It is one of those passages that, when it has not become over familiar and is returned to after a long period, has the power to take one’s breath away. In Christ, we are told, nothing less than ‘all the fullness of God’ will come to dwell in our hearts, so that we may be ‘rooted and grounded in love’ – as a plant drinks its nutrients and takes its life from the soil that it is rooted and grounded in, we will gain our strength directly from God Himself, who is Love. This is a phenomenal privilege, and one which, if embraced fully, will turn lives upside down – no wonder then that many shy away from it, or that its light had to be hidden from us for so long!
An interesting point may also be drawn from Saint Paul’s use of dimensions in this passage, where he speaks of ‘the breadth and length and height and depth’ of Christ’s love. Length and breadth are two separate dimensions of space, but height and depth are both part of the same dimension – why has Paul used both? One possible reason could to emphasise just how firmly we are ‘in’ the love of Christ. By citing just length, breadth and height, we would be standing in God’s love as we do in the midst of ordinary space, observing and being observed, but ‘depth’ indicates a further dimension, that of interiority, or ‘within-ness’, stressing that in Christ we are taken right into the life of God. We are no longer objective observers and observed, but we are part of the very rhythm of existence – Love.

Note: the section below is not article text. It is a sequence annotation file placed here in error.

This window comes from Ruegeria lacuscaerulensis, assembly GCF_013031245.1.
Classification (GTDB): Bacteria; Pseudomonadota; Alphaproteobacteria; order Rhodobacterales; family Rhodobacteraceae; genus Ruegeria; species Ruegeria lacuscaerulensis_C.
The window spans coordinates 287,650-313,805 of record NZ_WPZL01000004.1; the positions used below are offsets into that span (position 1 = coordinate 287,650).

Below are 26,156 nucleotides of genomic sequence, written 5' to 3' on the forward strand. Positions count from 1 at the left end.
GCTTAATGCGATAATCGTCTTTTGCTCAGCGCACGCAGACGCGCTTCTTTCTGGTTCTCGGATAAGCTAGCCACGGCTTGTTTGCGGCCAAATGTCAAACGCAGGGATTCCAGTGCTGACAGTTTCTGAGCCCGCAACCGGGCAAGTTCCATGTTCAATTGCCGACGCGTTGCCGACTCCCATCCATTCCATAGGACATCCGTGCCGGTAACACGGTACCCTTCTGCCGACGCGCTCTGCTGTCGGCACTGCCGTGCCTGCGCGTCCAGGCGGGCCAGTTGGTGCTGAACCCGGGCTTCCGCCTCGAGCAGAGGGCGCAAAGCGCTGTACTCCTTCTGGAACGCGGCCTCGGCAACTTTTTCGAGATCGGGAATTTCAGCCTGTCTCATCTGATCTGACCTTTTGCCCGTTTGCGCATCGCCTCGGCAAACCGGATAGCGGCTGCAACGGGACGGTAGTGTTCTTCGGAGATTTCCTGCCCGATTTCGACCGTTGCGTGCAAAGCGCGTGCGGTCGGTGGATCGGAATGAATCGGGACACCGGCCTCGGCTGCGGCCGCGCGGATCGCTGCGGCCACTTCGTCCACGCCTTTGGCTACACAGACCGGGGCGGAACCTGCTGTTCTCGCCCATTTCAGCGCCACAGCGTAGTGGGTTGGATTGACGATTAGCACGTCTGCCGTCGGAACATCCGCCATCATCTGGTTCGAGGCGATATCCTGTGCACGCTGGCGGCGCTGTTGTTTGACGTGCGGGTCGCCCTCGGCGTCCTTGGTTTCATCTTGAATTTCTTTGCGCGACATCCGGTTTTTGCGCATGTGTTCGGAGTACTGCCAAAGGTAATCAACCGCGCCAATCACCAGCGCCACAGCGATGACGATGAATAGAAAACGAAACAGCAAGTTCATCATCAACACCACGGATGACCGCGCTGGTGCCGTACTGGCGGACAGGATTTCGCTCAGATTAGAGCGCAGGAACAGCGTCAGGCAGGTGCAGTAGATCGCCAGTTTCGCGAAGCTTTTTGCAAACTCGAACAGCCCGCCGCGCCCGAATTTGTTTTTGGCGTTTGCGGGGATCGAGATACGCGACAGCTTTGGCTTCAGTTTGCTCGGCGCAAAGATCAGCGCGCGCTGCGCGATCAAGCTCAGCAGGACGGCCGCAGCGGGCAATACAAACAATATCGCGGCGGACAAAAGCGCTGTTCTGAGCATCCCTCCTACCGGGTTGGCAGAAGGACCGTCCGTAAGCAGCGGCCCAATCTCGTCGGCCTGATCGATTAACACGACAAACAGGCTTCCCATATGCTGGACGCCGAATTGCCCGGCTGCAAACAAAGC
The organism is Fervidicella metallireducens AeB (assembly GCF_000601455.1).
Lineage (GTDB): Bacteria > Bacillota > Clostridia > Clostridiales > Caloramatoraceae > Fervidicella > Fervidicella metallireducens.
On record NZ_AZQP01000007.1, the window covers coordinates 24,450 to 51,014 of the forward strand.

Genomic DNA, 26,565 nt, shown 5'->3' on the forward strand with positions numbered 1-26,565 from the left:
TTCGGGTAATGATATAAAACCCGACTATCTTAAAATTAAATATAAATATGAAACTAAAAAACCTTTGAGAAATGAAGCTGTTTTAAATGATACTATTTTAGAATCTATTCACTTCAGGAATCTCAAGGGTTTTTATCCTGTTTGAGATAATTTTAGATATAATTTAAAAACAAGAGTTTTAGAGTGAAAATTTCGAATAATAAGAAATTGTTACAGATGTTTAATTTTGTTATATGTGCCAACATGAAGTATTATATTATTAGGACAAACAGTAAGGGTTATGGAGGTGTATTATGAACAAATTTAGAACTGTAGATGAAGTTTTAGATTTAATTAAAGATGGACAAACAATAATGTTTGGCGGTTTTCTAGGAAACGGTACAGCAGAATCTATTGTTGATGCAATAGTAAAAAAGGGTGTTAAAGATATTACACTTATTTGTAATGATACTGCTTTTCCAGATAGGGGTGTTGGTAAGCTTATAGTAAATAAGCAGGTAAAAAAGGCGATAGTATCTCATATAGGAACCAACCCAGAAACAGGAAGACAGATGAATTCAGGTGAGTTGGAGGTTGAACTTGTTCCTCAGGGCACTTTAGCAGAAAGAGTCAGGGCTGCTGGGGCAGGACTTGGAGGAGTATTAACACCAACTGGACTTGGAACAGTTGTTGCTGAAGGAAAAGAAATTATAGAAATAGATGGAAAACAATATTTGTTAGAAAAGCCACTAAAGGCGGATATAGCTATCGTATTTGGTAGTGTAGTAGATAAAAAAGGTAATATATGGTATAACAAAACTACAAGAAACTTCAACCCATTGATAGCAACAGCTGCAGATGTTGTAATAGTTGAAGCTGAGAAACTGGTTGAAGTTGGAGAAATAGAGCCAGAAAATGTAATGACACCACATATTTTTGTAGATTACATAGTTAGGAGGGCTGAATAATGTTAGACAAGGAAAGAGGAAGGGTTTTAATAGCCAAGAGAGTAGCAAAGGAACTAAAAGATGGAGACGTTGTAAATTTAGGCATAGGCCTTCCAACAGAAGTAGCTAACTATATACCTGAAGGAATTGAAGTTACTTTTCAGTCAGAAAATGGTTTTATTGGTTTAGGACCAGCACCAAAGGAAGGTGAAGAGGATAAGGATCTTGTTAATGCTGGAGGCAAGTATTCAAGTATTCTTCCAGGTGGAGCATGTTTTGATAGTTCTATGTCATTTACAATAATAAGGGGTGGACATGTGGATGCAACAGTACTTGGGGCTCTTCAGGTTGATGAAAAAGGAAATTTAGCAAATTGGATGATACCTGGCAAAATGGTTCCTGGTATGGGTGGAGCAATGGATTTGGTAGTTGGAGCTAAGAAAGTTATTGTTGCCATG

This is all very much supposition of course, and I would not want to claim that this is definitely what Saint Paul meant (although it does make some sense of his use of two terms for the same spatial dimension – something he would have known about). But, regardless of its exegetical validity, this interpretation does serve to emphasise just how radical and overwhelming is what we have been given to know in Jesus Christ. The mystery of who receives this life-changing knowledge remains just that, a mystery, but it does seem that these are mysteries that are written into the very fabric of reality, and are only concealed from us for a time because their light is so very, very bright.